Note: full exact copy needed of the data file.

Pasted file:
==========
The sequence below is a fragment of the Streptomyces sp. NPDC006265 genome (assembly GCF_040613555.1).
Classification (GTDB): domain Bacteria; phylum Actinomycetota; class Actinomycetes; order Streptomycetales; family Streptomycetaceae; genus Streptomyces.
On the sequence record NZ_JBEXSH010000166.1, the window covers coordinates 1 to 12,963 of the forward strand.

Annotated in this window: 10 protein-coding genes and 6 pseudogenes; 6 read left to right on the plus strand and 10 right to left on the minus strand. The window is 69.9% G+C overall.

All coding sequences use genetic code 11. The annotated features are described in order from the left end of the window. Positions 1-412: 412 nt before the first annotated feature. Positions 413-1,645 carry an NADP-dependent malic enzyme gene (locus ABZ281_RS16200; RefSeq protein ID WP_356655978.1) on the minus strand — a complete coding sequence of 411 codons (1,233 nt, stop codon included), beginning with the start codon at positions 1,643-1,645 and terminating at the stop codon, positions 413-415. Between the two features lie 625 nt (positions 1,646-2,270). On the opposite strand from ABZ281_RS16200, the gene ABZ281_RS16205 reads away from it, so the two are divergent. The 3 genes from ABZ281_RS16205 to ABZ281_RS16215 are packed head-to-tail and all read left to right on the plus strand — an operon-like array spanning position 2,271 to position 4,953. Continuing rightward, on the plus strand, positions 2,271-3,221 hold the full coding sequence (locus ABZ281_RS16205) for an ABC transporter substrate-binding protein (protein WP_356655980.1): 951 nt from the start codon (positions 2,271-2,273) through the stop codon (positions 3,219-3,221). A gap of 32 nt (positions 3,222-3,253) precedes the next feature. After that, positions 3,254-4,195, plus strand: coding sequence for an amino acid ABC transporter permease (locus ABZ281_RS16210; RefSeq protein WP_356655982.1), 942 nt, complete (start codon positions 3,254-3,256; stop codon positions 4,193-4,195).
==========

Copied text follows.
The sequence below is a fragment of the Streptomyces sp. NPDC006265 genome (assembly GCF_040613555.1).
Classification (GTDB): domain Bacteria; phylum Actinomycetota; class Actinomycetes; order Streptomycetales; family Streptomycetaceae; genus Streptomyces.
On the sequence record NZ_JBEXSH010000166.1, the window covers coordinates 1 to 12,963 of the forward strand.

Annotated in this window: 10 protein-coding genes and 6 pseudogenes; 6 read left to right on the plus strand and 10 right to left on the minus strand. The window is 69.9% G+C overall.

All coding sequences use genetic code 11. The annotated features are described in order from the left end of the window. Positions 1-412: 412 nt before the first annotated feature. Positions 413-1,645 carry an NADP-dependent malic enzyme gene (locus ABZ281_RS16200; RefSeq protein ID WP_356655978.1) on the minus strand — a complete coding sequence of 411 codons (1,233 nt, stop codon included), beginning with the start codon at positions 1,643-1,645 and terminating at the stop codon, positions 413-415. Between the two features lie 625 nt (positions 1,646-2,270). On the opposite strand from ABZ281_RS16200, the gene ABZ281_RS16205 reads away from it, so the two are divergent. The 3 genes from ABZ281_RS16205 to ABZ281_RS16215 are packed head-to-tail and all read left to right on the plus strand — an operon-like array spanning position 2,271 to position 4,953. Continuing rightward, on the plus strand, positions 2,271-3,221 hold the full coding sequence (locus ABZ281_RS16205) for an ABC transporter substrate-binding protein (protein WP_356655980.1): 951 nt from the start codon (positions 2,271-2,273) through the stop codon (positions 3,219-3,221). A gap of 32 nt (positions 3,222-3,253) precedes the next feature. After that, positions 3,254-4,195, plus strand: coding sequence for an amino acid ABC transporter permease (locus ABZ281_RS16210; RefSeq protein WP_356655982.1), 942 nt, complete (start codon positions 3,254-3,256; stop codon positions 4,193-4,195).